Learning more about American Indian law

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Sep 18, 2009 Learning more about American Indian law

Numerous law schools have American Indian law classes. Mine did not. I have wanted to learn more, including the law concerning treaty rights, land rights, gambling, and sacred medicine, and also about the past and current mistreatment and slaughter of Native Americans and efforts and accomplishments to reverse such mistreatment.

I took a particularly greater interest in Native American issues from reading Dennis Banks’s Ojibwa Warrior (written with Richard Erdoes), and then meeting him in 2006 at the conclusion of the Sacred Run, and again in 2008 near the end of the Longest Walk II. We are both friends of Jun Yasuda, who joined Dennis from California when he went “underground to the Onondaga Reservation in New York” after California’s Jerry Brown — who refused to extradite Dennis to South Dakota concerning criminal charges over the Wounded Knee event — left the governor’s office.

In Ojibwa Warrior, Dennis Banks details his life from childhood, to being ripped by the government from his family and forced into a faraway United States government school meant to take the Indian culture out of Native Americans, and to his ironic joining of the military defending the same government that had forced him to that boarding school.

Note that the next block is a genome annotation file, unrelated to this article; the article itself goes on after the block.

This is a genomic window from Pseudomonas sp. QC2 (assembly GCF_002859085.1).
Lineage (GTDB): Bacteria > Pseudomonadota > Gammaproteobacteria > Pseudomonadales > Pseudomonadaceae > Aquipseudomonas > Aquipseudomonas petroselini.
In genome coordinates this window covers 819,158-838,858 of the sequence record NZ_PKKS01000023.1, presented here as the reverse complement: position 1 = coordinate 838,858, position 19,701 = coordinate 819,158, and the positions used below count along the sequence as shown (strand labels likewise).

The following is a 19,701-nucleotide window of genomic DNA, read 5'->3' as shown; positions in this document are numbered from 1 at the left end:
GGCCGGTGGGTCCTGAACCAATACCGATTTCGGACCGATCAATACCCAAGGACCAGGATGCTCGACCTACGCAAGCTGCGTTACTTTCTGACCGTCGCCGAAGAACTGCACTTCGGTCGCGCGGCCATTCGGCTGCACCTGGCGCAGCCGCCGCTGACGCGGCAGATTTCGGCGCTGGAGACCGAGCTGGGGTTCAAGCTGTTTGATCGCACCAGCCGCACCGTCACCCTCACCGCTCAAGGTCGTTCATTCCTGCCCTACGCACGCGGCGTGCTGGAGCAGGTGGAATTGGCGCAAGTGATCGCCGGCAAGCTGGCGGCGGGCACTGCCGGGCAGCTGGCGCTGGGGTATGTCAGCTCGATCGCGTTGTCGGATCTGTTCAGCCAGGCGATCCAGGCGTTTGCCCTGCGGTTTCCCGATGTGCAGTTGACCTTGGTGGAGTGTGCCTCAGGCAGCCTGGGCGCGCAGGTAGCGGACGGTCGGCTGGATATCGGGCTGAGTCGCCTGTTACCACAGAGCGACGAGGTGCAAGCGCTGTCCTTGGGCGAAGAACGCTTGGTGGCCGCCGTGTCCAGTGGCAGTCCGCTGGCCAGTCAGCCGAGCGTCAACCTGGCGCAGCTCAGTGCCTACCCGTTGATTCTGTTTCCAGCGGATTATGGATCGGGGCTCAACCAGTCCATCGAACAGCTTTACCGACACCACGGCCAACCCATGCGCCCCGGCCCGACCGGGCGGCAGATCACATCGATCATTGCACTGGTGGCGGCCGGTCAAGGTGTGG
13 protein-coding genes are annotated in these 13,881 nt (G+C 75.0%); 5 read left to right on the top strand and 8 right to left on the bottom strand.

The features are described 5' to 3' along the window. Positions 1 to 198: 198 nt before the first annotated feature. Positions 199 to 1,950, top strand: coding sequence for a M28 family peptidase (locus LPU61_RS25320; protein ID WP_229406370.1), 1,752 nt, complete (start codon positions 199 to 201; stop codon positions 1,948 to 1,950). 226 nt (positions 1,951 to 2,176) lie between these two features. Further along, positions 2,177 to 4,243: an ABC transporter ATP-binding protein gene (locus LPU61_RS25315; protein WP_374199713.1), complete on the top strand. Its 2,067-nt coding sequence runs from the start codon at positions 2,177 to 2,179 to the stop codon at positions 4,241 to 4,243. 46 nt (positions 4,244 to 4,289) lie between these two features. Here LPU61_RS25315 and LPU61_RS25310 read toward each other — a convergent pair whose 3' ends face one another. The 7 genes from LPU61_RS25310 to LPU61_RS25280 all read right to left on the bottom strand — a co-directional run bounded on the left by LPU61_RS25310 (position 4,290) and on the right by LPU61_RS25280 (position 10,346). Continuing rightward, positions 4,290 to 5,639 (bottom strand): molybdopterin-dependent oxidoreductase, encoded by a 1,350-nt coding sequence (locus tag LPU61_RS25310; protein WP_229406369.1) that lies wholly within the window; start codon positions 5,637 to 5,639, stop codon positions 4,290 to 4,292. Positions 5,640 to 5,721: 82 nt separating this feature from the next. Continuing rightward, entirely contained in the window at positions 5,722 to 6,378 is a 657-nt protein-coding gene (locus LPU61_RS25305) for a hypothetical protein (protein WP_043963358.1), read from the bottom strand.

With the foregoing background, yesterday, September 17, I attended a meeting at the National Museum of the American Indian, where a roomful of lawyers shared ideas for creating an effective upcoming exhibit on the many treaties between the United States government and tribes. Many of the lawyers present Kevin Grover issued an apology in 2000 for the Bureau of Indian Affairs’ role in the civil rights violations, when he was an Assistant Secretary at the Interior Department. Here is a viewpoint on Mr. Gover by Steve Russell, who has written extensively on American Indian law.

ADDENDUM: At my request, one of the attendees recommended two texts for learning more about American Indian law. One is American Indians, Time and the Law, by Charles Wilkinson. He also recommended a book by a writer named Washburn; I am not sure if he was referring to Red Man’s Land; White Man’s Law, by Wilcomb E. Washburn.

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